1693
General Discussion / Cycling Goggles
« on: October 20, 2008, 11:41:07 am »
Why not just wear sunglasses instead of goggles.  Bicycle specific ones may be better than non bike specific ones in that they tend to hug the face and protect a bit better.

Goggles would be a pain, but if you insist try well ventilated off road motorcycle racing or downhill ski goggles.  I will say that I have never seen anyone wear goggles on a bike even when I raced XC mountain bike races.

Lots of people wear sunglasses with contacts for riding.  My two companions on the Trans America did exactly that last year and we rode in some very dusty and windy conditions.


1694
General Discussion / Bicycle Trip form Arizona to Alaska
« on: October 15, 2008, 04:16:16 am »
"I'm assuming the trip from Arizona to Alaska would involve getting over to the coast quickly and then going up the coast."
Given that assumption you would be correct and winds would be a really big negative factor.

My assumption (perhaps a bad one?) was that the route would be between Utah and Colorado and then across Wyoming, and Montana.  In that case the winds would be a help.

So this raises the big question what route were you (the OP) considering?


1695
General Discussion / Bicycle Trip form Arizona to Alaska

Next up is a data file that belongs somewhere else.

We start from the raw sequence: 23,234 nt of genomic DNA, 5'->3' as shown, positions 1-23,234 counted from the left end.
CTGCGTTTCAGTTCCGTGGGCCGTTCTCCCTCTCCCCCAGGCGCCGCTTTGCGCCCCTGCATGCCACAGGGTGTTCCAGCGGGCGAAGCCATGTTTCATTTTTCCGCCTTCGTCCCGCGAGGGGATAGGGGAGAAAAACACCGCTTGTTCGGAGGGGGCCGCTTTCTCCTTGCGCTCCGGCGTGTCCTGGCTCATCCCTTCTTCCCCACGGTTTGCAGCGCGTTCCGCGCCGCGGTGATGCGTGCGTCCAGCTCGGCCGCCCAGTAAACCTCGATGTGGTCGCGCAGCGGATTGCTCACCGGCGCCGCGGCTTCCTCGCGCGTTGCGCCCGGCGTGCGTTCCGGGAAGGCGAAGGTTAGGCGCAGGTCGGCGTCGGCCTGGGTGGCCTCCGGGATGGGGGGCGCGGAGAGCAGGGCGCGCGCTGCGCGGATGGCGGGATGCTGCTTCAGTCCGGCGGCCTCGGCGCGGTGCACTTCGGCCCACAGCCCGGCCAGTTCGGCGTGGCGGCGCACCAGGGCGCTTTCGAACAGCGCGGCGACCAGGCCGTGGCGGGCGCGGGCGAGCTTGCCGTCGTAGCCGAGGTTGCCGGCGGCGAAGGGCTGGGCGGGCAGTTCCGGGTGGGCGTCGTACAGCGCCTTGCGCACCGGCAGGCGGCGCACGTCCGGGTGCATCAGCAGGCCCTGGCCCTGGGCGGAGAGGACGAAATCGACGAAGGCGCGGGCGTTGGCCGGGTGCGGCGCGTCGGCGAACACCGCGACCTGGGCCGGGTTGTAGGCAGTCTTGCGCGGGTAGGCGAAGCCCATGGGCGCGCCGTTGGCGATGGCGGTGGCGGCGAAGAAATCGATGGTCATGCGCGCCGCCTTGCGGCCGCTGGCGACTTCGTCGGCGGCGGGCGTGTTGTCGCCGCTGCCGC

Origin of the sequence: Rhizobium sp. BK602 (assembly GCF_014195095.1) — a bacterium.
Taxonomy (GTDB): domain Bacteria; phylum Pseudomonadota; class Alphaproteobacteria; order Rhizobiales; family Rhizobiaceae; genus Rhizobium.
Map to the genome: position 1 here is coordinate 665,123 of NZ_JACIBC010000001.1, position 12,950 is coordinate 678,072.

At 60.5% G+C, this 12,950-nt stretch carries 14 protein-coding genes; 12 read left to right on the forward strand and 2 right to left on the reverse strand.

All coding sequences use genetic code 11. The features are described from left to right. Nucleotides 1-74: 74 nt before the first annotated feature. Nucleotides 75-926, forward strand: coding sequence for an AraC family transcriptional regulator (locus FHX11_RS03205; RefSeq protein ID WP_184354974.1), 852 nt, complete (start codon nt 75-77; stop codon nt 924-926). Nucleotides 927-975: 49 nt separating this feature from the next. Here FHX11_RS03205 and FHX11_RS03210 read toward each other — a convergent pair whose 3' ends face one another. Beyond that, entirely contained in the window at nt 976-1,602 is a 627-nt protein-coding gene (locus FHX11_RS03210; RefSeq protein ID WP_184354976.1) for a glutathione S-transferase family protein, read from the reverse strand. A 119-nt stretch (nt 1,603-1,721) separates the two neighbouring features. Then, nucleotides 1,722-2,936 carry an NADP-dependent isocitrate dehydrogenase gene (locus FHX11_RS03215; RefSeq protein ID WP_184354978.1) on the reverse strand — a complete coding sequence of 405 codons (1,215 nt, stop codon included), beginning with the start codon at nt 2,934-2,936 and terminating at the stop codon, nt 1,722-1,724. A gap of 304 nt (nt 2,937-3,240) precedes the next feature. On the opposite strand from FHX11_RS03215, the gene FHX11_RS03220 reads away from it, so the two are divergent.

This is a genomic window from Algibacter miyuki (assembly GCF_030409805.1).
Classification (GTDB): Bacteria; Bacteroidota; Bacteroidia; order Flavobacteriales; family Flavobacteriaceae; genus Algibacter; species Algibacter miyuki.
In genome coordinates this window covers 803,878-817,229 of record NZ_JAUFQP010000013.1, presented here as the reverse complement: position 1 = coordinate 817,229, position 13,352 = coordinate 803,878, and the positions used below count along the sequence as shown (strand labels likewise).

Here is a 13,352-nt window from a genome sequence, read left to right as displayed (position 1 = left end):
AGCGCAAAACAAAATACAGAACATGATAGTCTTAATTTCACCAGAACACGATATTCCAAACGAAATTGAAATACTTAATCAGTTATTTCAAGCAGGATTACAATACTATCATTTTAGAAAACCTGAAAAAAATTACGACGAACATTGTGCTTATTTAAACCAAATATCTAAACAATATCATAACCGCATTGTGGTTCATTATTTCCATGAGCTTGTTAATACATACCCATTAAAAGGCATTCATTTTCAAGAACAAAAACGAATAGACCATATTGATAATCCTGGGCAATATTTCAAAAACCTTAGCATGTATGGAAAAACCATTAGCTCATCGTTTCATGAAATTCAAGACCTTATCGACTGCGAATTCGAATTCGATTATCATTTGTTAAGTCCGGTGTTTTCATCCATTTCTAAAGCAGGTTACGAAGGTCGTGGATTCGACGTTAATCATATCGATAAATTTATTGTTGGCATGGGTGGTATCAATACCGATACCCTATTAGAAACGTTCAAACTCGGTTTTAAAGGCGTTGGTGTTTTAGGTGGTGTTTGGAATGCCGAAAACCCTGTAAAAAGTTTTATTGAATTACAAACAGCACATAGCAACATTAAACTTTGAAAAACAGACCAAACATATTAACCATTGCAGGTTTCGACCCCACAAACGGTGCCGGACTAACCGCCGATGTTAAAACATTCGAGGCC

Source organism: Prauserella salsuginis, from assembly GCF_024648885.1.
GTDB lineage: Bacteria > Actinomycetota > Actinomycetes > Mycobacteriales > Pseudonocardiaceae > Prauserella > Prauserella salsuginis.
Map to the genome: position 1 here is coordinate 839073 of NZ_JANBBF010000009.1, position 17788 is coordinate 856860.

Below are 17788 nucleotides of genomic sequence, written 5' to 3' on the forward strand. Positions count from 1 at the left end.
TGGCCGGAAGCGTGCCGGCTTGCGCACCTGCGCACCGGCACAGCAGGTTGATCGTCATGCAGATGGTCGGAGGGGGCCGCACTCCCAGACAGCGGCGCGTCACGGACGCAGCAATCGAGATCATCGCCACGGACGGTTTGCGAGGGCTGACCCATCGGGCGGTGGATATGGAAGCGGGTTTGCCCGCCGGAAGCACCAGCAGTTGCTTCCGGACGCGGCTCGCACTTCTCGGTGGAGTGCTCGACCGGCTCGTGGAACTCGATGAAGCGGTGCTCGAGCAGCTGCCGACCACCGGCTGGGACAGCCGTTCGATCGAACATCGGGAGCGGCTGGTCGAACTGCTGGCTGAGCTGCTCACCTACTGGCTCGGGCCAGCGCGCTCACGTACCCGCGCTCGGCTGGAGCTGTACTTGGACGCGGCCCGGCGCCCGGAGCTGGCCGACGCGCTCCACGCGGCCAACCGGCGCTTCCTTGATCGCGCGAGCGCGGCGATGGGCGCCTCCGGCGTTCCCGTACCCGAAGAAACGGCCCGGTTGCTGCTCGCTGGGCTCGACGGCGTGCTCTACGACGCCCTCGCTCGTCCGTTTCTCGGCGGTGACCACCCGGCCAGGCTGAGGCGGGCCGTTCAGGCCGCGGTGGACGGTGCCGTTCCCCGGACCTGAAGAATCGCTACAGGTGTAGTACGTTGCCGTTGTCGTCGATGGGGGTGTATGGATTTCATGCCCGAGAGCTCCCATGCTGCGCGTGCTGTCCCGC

« on: October 15, 2008, 04:02:05 am »
"A group of us rode from Fairbanks to Vancouver in 2005.  Hate to tell all of you this - the "prevailing westerlies" concept does not apply to the route."

That is generally the case for pretty muc ALL routes in the US.  Surface winds do not follow that prevailing westerlies pattern at all.

He is another attempt to show a chart of the prevailing winds for July:

Note that this is for July, in January they are almost the opposite pattern.  Any other time they are in some transitional stage in between.

So looking at this graphic I would have to say that winds might be a pretty major positive factor given that your proposed direction of travel.  This is true since the winds when crossing the most open part of the country are with you. This would be likely to be true unless you veer farther west sooner.

I have no clue what the prevailing winds are for Canada though

OTOH for the more typical E-W or W-E trip on a route like the Trans America it is more of a mixed bag, with the edge going to E-W on the TA.